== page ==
That companies involved in health IT have benefited tremendously from the focus on electronic medical records and the desire to create an open, efficient healthcare system is no where more evident than at Ability Network.
The Minneapolis health network bills itself as the largest web-based health network used by more than half the hospitals in the country. Other customers include Medicare, thousands of doctor’s offices, skilled nursing facilities, labs, billing agencies and other entities.
Now the company aims to hire more workers and build more services so that customers of the network can use it more broadly for clinical purposes rather than just administrative. Those services ultimately will improve patient safety and patient care. And the $27 million Ability, formerly known as VisionShare, raised from venture capitalists should come into play here.
Earlier this week, the company announced that it had raised that sum from Bain Capital Ventures, the venture arm of Bain Capital, one of the largest private equity firms in the world, and Lemhi Ventures, an existing Ability investor. (Ability plans to amend a filing with the U.S. Securities and Exchange Commission to reflect that it has raised $7 million more than what it disclosed to the SEC in a prior filing.)
Ability has a service currently by which an alert email can be sent to a hospital’s patient safety officer or quality officer if a patient is admitted with incomplete medical information. The company’s CEO Mark Briggs wants to build on these patient safety services to improve patient care.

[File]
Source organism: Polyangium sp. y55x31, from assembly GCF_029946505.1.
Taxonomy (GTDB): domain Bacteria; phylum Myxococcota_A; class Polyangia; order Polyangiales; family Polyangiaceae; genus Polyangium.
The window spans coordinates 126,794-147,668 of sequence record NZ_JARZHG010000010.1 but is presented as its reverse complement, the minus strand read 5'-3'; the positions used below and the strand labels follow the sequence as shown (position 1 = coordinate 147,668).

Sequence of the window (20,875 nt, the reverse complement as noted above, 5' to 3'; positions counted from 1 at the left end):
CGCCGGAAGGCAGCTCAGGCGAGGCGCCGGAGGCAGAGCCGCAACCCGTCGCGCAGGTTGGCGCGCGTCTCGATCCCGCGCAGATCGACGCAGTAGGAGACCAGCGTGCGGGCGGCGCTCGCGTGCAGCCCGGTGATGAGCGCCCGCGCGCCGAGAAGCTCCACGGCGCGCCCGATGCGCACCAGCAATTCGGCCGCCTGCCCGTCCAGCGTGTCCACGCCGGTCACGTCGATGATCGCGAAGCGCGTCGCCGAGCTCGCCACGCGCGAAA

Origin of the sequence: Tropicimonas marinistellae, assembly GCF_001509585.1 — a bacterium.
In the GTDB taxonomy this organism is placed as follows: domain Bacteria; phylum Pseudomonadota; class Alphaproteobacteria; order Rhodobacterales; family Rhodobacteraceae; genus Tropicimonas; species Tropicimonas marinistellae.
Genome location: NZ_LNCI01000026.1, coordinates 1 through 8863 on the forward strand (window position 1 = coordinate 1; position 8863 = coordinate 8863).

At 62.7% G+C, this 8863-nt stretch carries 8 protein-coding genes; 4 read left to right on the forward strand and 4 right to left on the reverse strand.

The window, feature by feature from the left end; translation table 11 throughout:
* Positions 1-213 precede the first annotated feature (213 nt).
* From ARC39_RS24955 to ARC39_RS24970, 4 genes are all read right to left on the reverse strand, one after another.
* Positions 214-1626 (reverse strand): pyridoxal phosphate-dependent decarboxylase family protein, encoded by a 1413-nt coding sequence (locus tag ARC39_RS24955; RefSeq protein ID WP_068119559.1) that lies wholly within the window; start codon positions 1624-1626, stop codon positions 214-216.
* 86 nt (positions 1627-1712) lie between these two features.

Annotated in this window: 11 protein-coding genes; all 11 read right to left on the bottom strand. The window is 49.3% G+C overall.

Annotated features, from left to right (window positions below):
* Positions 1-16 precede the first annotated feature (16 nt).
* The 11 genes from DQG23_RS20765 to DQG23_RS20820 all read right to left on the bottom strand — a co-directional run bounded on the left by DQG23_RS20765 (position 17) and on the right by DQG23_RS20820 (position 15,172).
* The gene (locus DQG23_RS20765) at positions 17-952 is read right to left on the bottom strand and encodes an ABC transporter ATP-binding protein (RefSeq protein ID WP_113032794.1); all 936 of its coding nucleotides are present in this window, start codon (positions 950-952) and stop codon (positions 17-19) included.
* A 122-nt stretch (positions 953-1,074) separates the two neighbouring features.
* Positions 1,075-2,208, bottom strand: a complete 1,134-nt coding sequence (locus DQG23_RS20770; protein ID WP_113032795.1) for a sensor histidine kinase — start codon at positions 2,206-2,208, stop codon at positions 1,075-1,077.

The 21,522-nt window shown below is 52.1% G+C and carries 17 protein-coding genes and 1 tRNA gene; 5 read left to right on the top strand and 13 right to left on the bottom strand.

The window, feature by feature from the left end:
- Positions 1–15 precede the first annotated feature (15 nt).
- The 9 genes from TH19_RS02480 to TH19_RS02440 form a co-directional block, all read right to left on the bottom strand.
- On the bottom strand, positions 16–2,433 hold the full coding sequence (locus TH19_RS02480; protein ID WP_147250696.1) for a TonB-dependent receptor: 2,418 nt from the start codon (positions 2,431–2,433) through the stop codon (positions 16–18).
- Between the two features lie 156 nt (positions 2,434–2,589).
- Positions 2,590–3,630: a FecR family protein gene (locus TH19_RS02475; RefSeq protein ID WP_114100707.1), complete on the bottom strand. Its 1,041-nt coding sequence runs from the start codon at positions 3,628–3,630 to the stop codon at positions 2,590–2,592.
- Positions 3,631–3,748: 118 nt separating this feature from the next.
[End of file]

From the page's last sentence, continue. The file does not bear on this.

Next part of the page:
That expansion will need more workers and Briggs said that Ability plans to “hire aggressively” this year with plans to bring employment up to 170 and maybe more by the end of 2011. Currently, 145 people work at Ability. All those positions will be in its Minneapolis headquarter location.
Ability has also been involved in a federal initiative called the Direct Project that establishes standards and documentation to support transmitting data from where it resides to where it’s needed, to boost improved interoperability in the future. The company was part of the first pilot of the Direct Project launched in February through which Hennepin County Medical Center sent immunization data to the Minnesota Department of Health using its web-based, secure health network. Briggs reaffirmed his commitment to the Direct Project in a phone interview this week.
“We think there’s huge opportunity in taking this large, national network that we have built through all these years and enable the type of interaction that the Internet has enabled more generally in every other industry … so that the silly friction that exists today between caregivers and administrators, and patients and insurers can be obviated,” Briggs said. “We can go back to providing better healthcare and substantially lower price points.”
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